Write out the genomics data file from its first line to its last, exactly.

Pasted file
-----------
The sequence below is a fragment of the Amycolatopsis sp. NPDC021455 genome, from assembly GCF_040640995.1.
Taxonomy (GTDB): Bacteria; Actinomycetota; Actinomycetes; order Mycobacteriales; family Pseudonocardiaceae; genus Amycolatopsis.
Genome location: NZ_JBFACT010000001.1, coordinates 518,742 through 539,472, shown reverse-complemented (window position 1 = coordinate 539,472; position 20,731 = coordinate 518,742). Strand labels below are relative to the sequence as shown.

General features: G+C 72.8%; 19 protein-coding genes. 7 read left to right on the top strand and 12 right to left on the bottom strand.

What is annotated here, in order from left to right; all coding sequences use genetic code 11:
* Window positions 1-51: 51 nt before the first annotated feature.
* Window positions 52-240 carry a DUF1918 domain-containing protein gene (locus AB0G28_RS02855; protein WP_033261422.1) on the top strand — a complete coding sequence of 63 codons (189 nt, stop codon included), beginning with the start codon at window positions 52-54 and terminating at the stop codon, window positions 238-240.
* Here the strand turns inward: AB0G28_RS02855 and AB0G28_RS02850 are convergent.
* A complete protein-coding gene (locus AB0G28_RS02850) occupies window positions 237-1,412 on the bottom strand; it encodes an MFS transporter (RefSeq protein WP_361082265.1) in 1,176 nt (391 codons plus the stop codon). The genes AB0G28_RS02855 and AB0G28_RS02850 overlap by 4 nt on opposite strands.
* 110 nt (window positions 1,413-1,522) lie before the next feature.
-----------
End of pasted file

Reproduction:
The sequence below is a fragment of the Amycolatopsis sp. NPDC021455 genome, from assembly GCF_040640995.1.
Taxonomy (GTDB): Bacteria; Actinomycetota; Actinomycetes; order Mycobacteriales; family Pseudonocardiaceae; genus Amycolatopsis.
Genome location: NZ_JBFACT010000001.1, coordinates 518,742 through 539,472, shown reverse-complemented (window position 1 = coordinate 539,472; position 20,731 = coordinate 518,742). Strand labels below are relative to the sequence as shown.

General features: G+C 72.8%; 19 protein-coding genes. 7 read left to right on the top strand and 12 right to left on the bottom strand.

What is annotated here, in order from left to right; all coding sequences use genetic code 11:
* Window positions 1-51: 51 nt before the first annotated feature.
* Window positions 52-240 carry a DUF1918 domain-containing protein gene (locus AB0G28_RS02855; protein WP_033261422.1) on the top strand — a complete coding sequence of 63 codons (189 nt, stop codon included), beginning with the start codon at window positions 52-54 and terminating at the stop codon, window positions 238-240.
* Here the strand turns inward: AB0G28_RS02855 and AB0G28_RS02850 are convergent.
* A complete protein-coding gene (locus AB0G28_RS02850) occupies window positions 237-1,412 on the bottom strand; it encodes an MFS transporter (RefSeq protein WP_361082265.1) in 1,176 nt (391 codons plus the stop codon). The genes AB0G28_RS02855 and AB0G28_RS02850 overlap by 4 nt on opposite strands.
* 110 nt (window positions 1,413-1,522) lie before the next feature.